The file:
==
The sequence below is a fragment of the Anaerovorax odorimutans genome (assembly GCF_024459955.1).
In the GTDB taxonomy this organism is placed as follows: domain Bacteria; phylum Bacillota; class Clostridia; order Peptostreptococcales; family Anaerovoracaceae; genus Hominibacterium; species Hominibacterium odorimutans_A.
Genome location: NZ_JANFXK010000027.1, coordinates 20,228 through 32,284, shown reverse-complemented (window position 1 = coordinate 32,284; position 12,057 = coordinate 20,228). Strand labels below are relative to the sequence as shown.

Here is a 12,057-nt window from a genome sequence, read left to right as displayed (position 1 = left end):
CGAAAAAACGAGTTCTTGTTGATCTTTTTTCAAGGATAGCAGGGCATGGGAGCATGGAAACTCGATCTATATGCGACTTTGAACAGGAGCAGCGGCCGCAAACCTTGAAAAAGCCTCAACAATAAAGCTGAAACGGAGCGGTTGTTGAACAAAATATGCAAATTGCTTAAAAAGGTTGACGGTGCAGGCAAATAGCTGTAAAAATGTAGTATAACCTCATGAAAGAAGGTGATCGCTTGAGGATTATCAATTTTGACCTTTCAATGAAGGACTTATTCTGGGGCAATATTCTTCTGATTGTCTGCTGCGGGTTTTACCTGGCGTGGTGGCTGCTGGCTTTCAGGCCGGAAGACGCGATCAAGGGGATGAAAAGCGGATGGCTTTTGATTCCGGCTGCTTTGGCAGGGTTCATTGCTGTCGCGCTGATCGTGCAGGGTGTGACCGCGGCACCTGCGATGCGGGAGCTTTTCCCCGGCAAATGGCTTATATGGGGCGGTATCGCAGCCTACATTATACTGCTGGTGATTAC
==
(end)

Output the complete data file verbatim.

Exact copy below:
The sequence below is a fragment of the Anaerovorax odorimutans genome (assembly GCF_024459955.1).
In the GTDB taxonomy this organism is placed as follows: domain Bacteria; phylum Bacillota; class Clostridia; order Peptostreptococcales; family Anaerovoracaceae; genus Hominibacterium; species Hominibacterium odorimutans_A.
Genome location: NZ_JANFXK010000027.1, coordinates 20,228 through 32,284, shown reverse-complemented (window position 1 = coordinate 32,284; position 12,057 = coordinate 20,228). Strand labels below are relative to the sequence as shown.

Here is a 12,057-nt window from a genome sequence, read left to right as displayed (position 1 = left end):
CGAAAAAACGAGTTCTTGTTGATCTTTTTTCAAGGATAGCAGGGCATGGGAGCATGGAAACTCGATCTATATGCGACTTTGAACAGGAGCAGCGGCCGCAAACCTTGAAAAAGCCTCAACAATAAAGCTGAAACGGAGCGGTTGTTGAACAAAATATGCAAATTGCTTAAAAAGGTTGACGGTGCAGGCAAATAGCTGTAAAAATGTAGTATAACCTCATGAAAGAAGGTGATCGCTTGAGGATTATCAATTTTGACCTTTCAATGAAGGACTTATTCTGGGGCAATATTCTTCTGATTGTCTGCTGCGGGTTTTACCTGGCGTGGTGGCTGCTGGCTTTCAGGCCGGAAGACGCGATCAAGGGGATGAAAAGCGGATGGCTTTTGATTCCGGCTGCTTTGGCAGGGTTCATTGCTGTCGCGCTGATCGTGCAGGGTGTGACCGCGGCACCTGCGATGCGGGAGCTTTTCCCCGGCAAATGGCTTATATGGGGCGGTATCGCAGCCTACATTATACTGCTGGTGATTAC